They believe that the second death implies total annihilation, for the wicked, who will never more be resurrected, Satan included. They reject the idea of everlasting punishing and say that only the result of the punishment will be everlasting.

This view is unscriptural. We could mention, many arguments against it, but will only point to the parallel in Matthew 25:31-46:

Come Ye blessed inherit the kingdom prepared for you. Depart Ye cursed into the eternal fire prepared for the devil and his angels.

The whole parallel indicates that if one is eternal in its result and in its duration, then the other will be too.

They make the annihilation of the wicked an act of God's mercy instead of the punishment upon sin.

The Sabbathβ†β€’πŸ”—

Seventh-Day Adventists make a distinction between the moral and the ceremonial law. The ceremonial law was given by Moses, while the moral law came in force at the time of creation. They hold that the Sabbath was instituted at the creation as a memorial of the rest of God and as a sign of the believer's rest from his own works of sin. In these points they are undoubtedly right; there is a difference between the moral and the ceremonial law, and the Sabbath is a creation ordinance. They make, however, two big mistakes in their teaching concerning the Sabbath.

The Seventh or the First Day?β†β†°β€’πŸ”—

They insist that the only day on which we can hold the Sabbath is on the seventh day. They insist that the words of the fourth commandment reject the 6 + 1 scheme, and that the ones who keep the first day of the week transgress the fourth commandment.

They are Wrong, because:β†β†°β€’πŸ”—

  • The word "sabbath" means rest, not seventh.

  • In contrast to their statement that the six-and-one-day postulate is untenable because this would be "subjective reasoning, unsupported by the wording of the fourth commandment" we can point to similar passages which have the 6+1 aspect, (Exodus 21:2; 23:10-11; 24:16; Leviticus 25:3, 4; Joshua 6: 3, 4).

  • Furthermore, if they were right we could ask the question how the fourth commandment would be worded if the 6 + 1 scheme was intended. Should the wording not have been the same?

  • Adam started to rest on his first day of existence. He kept the first day of his week as a day of rest.

  • The Old Testament redemption began on a Sabbath. On the day of rest did the Israelites leave Egypt.

  • The New Testament redemption begins on a Sabbath, but this is the first day of the week.

  • The New Testament show's that the first day of the week came in the place of the seventh day of the week. (John 20:1, 19, 26, Acts 2:1, 14, 41; 20:6, 7; I Corinthians 16:2; Revelation 1:10).

  • History proves that the first day was kept in the Christian Church from apostolic times onward.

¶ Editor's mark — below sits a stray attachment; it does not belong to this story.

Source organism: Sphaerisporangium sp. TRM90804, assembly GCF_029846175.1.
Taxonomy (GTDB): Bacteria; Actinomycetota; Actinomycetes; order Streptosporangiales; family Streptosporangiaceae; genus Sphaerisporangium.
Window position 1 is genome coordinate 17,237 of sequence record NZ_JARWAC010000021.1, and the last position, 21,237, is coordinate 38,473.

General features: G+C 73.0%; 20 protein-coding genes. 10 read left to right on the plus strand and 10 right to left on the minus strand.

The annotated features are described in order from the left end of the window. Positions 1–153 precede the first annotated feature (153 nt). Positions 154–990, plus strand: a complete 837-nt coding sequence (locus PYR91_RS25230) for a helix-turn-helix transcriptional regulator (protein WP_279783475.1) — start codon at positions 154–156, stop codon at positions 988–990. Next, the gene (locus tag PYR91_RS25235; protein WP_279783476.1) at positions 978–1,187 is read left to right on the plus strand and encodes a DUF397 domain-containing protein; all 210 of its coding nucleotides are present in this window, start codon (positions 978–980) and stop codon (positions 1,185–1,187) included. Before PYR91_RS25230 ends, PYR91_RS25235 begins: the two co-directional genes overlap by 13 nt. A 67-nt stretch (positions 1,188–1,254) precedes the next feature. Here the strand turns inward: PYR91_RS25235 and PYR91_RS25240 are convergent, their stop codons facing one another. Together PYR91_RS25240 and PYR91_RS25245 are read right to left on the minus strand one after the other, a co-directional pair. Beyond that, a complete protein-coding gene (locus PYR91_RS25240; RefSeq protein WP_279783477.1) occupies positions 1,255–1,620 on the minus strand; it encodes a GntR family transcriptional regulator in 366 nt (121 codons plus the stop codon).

The Sign of the Living Godβ†β€’πŸ”—

They teach that the Sabbath-keeping on the seventh day is the sign of God, while the keeping of the first day is the mark of the papal beast. That the seventh-day keeping is the sign of God is derived from Exodus 20:10, 11, because the fourth commandment alone "reveals the name, authority and realm of the Author of the law.” I cannot see how they deduce from this that the sabbath is the sign of God. In contrast with the seal of God they believe in the mark of the papal beast, the Sunday-keeping.

Aside from the fact that this cannot be proved from Scripture, we find several contradicting statements.

  • According to them it is clearly stated in the Bible that the seventh day must be kept. Yet they make the statement that,

We believe that in the end of time, in the light of clear divine prohibition, all men will be brought face to face with a decision to accept or reject Sunday observance.

This seems to imply that they do not accept a clear prohibition, at the present moment.

  • On the one hand they say that the Sunday-keeping is not yet the mark of the beast, while on the other hand there are indications that they believe that the third angel's message has sounded already, implying that those who refuse to keep the seventh day will receive the mark of the beast.

They are Wrong on the Following Pointsβ†β†°β€’πŸ”—

  • They have not proved that the beast is the papacy.

  • The "evidence" they have is mainly based on the "visions" of Mrs. White.

  • Even if the papacy was the beast, then the Sunday-keeping can still not be its mark, because they admit that the Sunday was observed before the papacy arose.

In connection with their sabbath teaching they believe that they alone are the true church, the "remnant" church, because they alone keep the commandments of God.

Conclusionβ†β€’πŸ”—

As I have stated before, there are two forces at work in the Seventh-Day Adventist Church. On the one hand there is the wish to be biblical and to accept the teaching of Scripture, but on the other hand there is the acceptance of the original, un-scriptural doctrines. As long as these doctrines, such as the inspiration of Mrs. White, the heavenly sanctuary doctrine, the teaching about the investigative judgment, the belief that Sunday-keeping is the mark of the beast, etc, are not officially denounced, so long we have to regard the Seventh-Day Adventist Church as non-Christian.